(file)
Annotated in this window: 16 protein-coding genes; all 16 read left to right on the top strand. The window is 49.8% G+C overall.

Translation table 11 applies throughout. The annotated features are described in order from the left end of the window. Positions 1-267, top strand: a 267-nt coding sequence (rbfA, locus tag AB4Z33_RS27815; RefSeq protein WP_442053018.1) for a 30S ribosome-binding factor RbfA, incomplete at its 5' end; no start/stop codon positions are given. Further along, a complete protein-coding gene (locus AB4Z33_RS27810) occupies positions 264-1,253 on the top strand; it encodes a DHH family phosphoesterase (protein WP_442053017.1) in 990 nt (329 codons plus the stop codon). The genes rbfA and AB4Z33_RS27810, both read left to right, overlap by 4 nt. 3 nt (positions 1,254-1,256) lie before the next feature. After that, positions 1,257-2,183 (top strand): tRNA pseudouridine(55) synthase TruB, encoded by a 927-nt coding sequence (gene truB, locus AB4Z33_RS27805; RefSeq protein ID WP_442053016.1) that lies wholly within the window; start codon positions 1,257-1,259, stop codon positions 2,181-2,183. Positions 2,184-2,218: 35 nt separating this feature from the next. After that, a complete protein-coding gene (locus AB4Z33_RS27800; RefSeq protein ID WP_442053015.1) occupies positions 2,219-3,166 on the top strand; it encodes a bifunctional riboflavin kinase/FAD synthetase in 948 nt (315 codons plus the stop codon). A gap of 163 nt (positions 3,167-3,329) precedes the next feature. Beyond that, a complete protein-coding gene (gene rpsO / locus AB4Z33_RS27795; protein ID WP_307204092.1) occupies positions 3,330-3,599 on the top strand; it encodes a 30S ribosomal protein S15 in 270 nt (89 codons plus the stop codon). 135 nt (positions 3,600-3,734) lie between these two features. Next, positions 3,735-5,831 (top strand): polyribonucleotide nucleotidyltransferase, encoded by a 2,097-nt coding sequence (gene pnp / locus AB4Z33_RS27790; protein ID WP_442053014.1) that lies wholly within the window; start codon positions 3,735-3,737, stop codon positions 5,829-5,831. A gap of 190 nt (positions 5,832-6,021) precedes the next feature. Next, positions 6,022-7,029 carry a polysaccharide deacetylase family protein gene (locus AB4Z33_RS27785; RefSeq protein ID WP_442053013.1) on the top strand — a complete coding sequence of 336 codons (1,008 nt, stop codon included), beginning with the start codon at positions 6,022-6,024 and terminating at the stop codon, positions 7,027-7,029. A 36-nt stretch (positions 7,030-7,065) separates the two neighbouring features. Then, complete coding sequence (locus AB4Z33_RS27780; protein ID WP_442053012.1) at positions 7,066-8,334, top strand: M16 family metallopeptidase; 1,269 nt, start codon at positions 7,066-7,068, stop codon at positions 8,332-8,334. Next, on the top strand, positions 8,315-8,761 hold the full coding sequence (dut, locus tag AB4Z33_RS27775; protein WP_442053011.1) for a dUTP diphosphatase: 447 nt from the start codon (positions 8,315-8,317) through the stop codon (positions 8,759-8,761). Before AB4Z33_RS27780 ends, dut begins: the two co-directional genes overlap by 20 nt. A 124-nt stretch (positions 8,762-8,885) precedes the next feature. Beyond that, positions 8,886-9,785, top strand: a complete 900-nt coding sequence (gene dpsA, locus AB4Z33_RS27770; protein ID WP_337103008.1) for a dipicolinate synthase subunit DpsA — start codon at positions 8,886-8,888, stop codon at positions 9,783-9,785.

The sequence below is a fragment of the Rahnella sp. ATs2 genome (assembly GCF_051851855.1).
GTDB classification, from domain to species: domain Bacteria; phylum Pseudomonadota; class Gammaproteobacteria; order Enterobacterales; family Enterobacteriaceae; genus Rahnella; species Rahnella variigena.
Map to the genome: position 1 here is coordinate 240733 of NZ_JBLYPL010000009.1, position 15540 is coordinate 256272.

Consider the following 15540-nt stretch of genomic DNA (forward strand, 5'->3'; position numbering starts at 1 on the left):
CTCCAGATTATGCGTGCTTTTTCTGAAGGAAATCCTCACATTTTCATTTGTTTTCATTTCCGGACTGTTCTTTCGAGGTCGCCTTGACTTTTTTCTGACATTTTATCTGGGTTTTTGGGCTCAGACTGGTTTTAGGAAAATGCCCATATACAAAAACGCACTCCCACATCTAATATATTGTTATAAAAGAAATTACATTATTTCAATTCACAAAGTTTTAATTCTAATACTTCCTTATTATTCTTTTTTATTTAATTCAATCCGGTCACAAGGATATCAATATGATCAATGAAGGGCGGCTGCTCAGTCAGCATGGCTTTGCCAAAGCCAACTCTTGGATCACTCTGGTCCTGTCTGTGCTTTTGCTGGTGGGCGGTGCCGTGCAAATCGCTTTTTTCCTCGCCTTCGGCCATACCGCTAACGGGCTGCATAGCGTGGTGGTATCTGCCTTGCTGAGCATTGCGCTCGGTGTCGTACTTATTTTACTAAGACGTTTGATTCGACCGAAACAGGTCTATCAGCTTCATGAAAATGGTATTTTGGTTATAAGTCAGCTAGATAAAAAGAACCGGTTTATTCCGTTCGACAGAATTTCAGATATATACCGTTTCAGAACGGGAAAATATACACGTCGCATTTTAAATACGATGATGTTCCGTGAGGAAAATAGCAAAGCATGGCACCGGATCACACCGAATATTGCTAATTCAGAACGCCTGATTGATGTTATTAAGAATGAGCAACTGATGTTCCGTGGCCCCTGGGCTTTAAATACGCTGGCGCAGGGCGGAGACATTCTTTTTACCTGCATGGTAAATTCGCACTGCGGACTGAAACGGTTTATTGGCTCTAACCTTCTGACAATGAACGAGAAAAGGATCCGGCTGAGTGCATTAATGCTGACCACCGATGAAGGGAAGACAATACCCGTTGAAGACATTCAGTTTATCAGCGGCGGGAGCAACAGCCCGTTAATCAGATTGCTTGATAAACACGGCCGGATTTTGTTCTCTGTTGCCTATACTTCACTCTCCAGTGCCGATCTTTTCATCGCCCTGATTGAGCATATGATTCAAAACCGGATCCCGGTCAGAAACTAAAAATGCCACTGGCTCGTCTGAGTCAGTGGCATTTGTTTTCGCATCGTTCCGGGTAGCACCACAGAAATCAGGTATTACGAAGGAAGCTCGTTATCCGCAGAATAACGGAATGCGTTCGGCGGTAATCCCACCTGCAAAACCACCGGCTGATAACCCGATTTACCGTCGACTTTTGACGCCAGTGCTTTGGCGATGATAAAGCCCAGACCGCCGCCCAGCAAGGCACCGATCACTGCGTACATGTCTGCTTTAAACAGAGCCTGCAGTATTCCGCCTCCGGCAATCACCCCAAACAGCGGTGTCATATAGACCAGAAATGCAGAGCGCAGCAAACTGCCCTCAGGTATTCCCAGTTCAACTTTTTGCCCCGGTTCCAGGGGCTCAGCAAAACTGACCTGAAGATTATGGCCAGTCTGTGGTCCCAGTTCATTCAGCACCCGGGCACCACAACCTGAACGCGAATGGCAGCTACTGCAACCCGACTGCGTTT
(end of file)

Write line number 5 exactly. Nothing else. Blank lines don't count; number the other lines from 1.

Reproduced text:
Map to the genome: position 1 here is coordinate 240733 of NZ_JBLYPL010000009.1, position 15540 is coordinate 256272.